News in Brief 18 April 2016 (PM)

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MINUSCA peacekeepers on patrol in the Central African Republic. Photo: MINUSCA

Death of UN peacekeeper in CAR condemned

A UN peacekeeper has succumbed to his wounds after being shot by unknown assailants in the Central African Republic on Monday.

UN Secretary-General Ban Ki-moon condemned the killing of the soldier, who had been sent to the town of Rafai to investigate an attack on a nearby village, allegedly by elements of the Lord's Resistance Army rebel group.

He called on the newly-elected government to ensure the perpetrators are brought to justice.

Meanwhile, the UN continues to investigate incidents of sexual exploitation and abuse in Kemo district.

UN Spokesperson Stephane Dujarric has more.

"Each report is being assessed and treated with the utmost seriousness, whether it is linked to UN or non-UN forces. As the investigation process moves forward, the Mission expects the number of potential victims to fluctuate – through testimonies being cross-checked and facts being ascertained."

The incidents allegedly took place between 2014 and 2015 and involved troops from the previous African Union-led mission, the UN Peacekeeping Mission and the French Sangaris operation.

The incidents were first reported to the UN Children's Fund, UNICEF, which received information on sexual exploitation and abuse involving 98 women and girls.

Yemen peace talks delayed

The UN-brokered peace talks on Yemen which were due to begin on Monday have been delayed, the UN special envoy to the country has confirmed.

The aim of the talks is to reach a comprehensive peace agreement to end the civil war and allow for the resumption of inclusive political dialogue.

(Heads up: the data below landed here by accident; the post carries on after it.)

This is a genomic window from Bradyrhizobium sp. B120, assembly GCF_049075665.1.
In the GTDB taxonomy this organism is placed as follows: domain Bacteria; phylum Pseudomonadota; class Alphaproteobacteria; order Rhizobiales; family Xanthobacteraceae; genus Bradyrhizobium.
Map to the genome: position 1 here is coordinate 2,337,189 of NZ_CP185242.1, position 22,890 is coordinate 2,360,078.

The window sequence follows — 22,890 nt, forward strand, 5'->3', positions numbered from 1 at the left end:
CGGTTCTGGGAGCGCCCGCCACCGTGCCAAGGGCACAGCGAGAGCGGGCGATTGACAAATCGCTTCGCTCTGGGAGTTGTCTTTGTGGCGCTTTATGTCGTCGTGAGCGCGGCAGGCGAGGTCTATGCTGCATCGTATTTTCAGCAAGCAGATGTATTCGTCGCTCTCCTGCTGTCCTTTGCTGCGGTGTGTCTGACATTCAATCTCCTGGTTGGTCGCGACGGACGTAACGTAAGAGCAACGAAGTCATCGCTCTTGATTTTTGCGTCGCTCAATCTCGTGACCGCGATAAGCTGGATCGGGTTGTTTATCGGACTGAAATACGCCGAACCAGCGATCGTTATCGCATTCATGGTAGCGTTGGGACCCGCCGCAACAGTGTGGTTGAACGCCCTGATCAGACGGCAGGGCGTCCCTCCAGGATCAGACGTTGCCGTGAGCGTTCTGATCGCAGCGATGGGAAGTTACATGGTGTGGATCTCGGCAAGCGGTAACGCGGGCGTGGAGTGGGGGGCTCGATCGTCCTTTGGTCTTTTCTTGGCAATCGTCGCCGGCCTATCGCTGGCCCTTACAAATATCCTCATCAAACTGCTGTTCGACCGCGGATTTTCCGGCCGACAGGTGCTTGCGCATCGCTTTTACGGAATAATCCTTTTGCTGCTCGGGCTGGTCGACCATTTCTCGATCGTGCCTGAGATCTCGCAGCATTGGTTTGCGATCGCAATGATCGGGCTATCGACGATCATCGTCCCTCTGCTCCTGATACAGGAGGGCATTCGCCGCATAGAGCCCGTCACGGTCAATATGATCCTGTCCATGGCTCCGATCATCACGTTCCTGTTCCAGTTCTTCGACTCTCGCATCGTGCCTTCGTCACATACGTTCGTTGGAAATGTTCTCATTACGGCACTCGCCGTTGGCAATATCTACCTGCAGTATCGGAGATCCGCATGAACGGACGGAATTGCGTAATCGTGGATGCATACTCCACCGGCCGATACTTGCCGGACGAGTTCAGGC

Heavy fighting has been cited in media reports, as one of the reasons for the delay.

The warring parties had initially agreed on a nationwide cessation of hostilities to begin at midnight, on 10 April.

Ismail Ould Cheikh Ahmed, the Secretary General's Special Envoy for Yemen, called on the delegations to show good faith and join the talks.

"Women are ashamed" and stigmatized by sexual violence in Mali

Victims of conflict-related sexual violence in Mali feel ashamed to come forward and are stigmatized because of their ordeal.

That's the view of Zainab Bangura, UN Special Representative on Sexual Violence in Conflict, after making her first visit to the West African country.

A military coup d'état, renewed fighting between government forces and Tuareg rebels, and the seizure of the north in 2012 have led to years of instability.

Ms Bangura said the government needed to take action to improve the security and justice system, adding that there were two main problems with identifying the full extent of sexual violence in the Mali conflict.

"The insecurity makes it extremely difficult for people to collect the evidence. The second other important issue is that because of the stigma associated with it, especially in a country like Mali which is very traditional, women are ashamed and afraid to come out and say this thing has happened to them."

She met with several high ranking cabinet ministers, victims associations and representatives of armed groups during her visit, and said that some religious leaders had pledged to speak out against conflict-related violence.

Major UN airlift of aid planned to Ecuador

The UN Refugee Agency, UNICEF, says it is preparing for a "major airlift of aid within the next 48 hours to help those displaced by the earthquake in Ecuador.

The first plane bound for the capital Quito will leave UNCHR's logistical hub in Denmark as soon as preparations are complete.

It will carry core items including 900 tents, plastic sheets, 15,000 sleeping mats, and heavy-duty mosquito nets.

Matthew Wells, United Nations.

Duration: 3'10"

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